I have never written about a restaurant twice in a row. But Soma is so intriguing, that it deserves it. My last notes were incomplete. Although Soma is still in its "soft opening" phase, and its menu is still labeled "draft," I think I get it.
Despite some flaws in its infancy -- flaws that may ultimately be fixed -- Soma is already serves some of the most interesting food in Houston, at reasonable prices. To avoid the flaws, and to experience the best of Soma, I offer six suggestions:
1 - Skip the sushi bar; order from the kitchen. The dishes served by the sushi bar are good quality, but ordinary. Sashimi is served as blocks of fish -- no artistry and none of the little extra touches that can make sashimi special. Many of the rolls are dominated by mayonnaise or creamy sauces that ruin the texture for me. I can name at least 10 sushi bars in town that serve raw fish preparations that are more authentic, more interesting, and more enjoyable.
In contrast, the kitchen is one of the most creative in town. How can one restaurant be so schizophrenic? A server explained that the sushi bar is "the same as Azuma," but "the famous chef Robert Gatsby prepares French-Japanese fusion dishes in the kitchen." I can only hope, in the future, that Gatsby gets the chance to teach a little of his magic to Azuma's sushi chefs.
2 - Skip the wine; order sake. Soma's current wine list is the kind of list that wine geeks love to hate. Was it put together at the last minute by a liquor distributor trying to push an overstock of large production California wines? It is dominated by well-known, over-oaked California chardonnays and cabernets -- wines that simply do not go with either sushi or Gatsby's delicate creations. For this menu, I would love to order a white from Alsace, Germany, or Austria. There are none. For a red, I would order a delicate pinot noir from Oregon or Burgundy. Yet the only pinots are over-extracted California fruit bombs. Soma needs a good wine guy.
In contrast, the sake menu is good. They serve my favorite brand -- Shirayuki Junmai Ginjo. I also enjoyed two other good sakes on the list. Somehow, sake just seems to work with Soma's flavors.
3 - Forget about appetizers and entrees; order tapas style. Soma's menu does not list dishes by courses. Instead, the categories are salads, soups, cold plates, and hot plates. Except the fish and chips, the portions are small, and the prices are low. So think of it as a tapas-styled menu. Order two or three dishes per person. Even better, go with a large group and share everything.
4 - Expect to be surprised. It is hard to know what you are ordering. Soma's menu descriptions are minimal and cryptic. Plus, during this soft opening phase, the wait staff cannot explain the dishes. So you don't know what to expect when you order. For instance my wife and I ordered "lobster, seafood preparation, caviar." To my delight, and my wife's horror, it was a glass with bits of seafood swimming in a spicy sea of heavy cream. Other menu descriptions gave no hint that dishes were fried. For my wife, who wants to know exactly what she has ordered, these surprises are unpleasant. But for me they are fun.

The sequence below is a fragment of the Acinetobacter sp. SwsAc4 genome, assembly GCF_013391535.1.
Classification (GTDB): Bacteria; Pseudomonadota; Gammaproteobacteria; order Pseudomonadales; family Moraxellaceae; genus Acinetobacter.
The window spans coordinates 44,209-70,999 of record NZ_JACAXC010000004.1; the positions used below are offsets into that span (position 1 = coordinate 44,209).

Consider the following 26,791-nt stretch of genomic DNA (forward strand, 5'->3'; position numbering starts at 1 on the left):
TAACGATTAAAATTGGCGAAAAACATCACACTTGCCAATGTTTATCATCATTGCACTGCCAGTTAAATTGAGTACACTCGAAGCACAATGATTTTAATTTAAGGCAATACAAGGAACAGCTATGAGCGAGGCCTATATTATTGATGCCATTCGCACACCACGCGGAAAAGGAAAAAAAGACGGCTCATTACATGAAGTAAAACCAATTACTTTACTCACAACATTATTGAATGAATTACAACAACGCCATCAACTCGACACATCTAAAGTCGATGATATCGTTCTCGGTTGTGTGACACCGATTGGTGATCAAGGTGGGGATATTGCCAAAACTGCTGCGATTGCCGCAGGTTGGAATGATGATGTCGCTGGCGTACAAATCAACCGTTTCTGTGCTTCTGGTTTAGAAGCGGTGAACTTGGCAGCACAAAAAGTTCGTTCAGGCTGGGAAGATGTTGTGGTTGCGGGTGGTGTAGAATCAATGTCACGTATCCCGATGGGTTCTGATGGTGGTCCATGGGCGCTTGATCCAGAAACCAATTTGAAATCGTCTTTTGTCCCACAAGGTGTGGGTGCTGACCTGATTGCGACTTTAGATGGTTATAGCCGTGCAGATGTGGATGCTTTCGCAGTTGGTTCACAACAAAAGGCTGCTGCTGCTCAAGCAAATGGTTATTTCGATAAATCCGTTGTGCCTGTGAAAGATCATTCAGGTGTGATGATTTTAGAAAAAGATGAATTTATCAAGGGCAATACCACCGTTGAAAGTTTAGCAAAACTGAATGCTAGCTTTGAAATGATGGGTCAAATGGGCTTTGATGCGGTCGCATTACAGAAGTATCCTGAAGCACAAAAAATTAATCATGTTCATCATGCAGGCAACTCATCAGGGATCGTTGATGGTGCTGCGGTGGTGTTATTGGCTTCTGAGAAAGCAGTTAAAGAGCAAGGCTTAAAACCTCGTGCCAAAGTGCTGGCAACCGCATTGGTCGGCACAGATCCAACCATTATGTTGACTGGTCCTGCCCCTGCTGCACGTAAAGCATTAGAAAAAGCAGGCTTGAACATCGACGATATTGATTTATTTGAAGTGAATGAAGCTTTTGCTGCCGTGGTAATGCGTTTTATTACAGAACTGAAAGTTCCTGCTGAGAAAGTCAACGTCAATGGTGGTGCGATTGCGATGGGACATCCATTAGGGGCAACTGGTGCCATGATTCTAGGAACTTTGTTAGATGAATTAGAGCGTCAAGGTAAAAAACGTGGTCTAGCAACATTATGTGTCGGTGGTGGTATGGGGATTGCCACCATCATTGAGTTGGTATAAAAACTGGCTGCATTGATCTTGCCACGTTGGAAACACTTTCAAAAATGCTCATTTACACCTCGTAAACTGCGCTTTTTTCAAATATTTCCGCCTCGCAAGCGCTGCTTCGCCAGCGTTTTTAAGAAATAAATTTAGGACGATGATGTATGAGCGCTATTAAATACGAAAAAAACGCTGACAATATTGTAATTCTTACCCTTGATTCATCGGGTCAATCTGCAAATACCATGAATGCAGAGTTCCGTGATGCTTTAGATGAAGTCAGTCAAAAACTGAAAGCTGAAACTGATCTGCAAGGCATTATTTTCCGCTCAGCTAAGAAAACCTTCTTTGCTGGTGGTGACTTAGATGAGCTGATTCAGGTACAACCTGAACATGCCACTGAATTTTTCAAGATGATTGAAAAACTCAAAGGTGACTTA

I have tried over a dozen dishes at Soma that are creative and surprising. For instance, on a Zen antipasti platter, a small bowl held an egg shell with the top 1/4 cleanly sheared off. Inside were scrambled eggs with bacon and surprisingly large bits of black truffle. "Fish and chips" consists of a sea bass, served whole and tempura fried, with fries and three different dipping sauces. Scallops with orange marmalade come with large, paper-thin fried hash brown (?) cakes that rest on top of the scallops like graduation hats. Plus, Gatsby's signature mango salad is a remakable column of crunchy noodles, finely chopped vegetables, egg, and who-knows-what-else with a spicy kick and a sweet mango sauce.
5 - If you would rather dine than party, avoid weekends. Soma was immediately discovered by the Washington Avenue party scene. On Friday and Saturday nights, everyone is under thirty. Girls wear low-cut party dresses. Boys wear jeans and untucked dress shirts. Girls order colored drinks. Boys order beer. Everyone orders sushi rolls. Girls sit together in groups. Boys wander around the restaurant, trying to meet girls. The seating arrangements at tables are fluid. It's loud. It's entertaining. But it feels more like a club than a restaurant.
At least for now, Soma is much more pleasant at lunch or weekday nights. Then, the focus is on the food, not the scene.
6 - Don't forget dessert. Don't worry about New Year's resolutions. The portions of the deserts are as small as the other dishes. And the desserts are just as fun and surprising and delicious as everything else from the kitchen. Chef Sandalio may be as much a genius as Gatsby, and his desserts are a primary reason to eat here.
A number of commenters have said they had bad experiences with the food at Soma. My first 5 or 6 meals at Soma were all oustanding. Then it happened to me. Lunch yesterday was disappointing. Five of six dishes in the lunch bento had very little flavor and was not well executed. A very dull corn soup was served room temperature. Tilapia -- a fish with very little flavor -- was served without sauce or flavoring other than some steamed vegetables. The sushi roll was dull. The salad seemed underdressed. Only a lemon custard brulee had much flavor -- and it was nowhere nearly as good as the desserts made by pastry chef Sandalio before he left Soma.
I hope it was just one bad meal. But I am beginning to understand some of the comments from folks who had a disappointing food experience at Soma.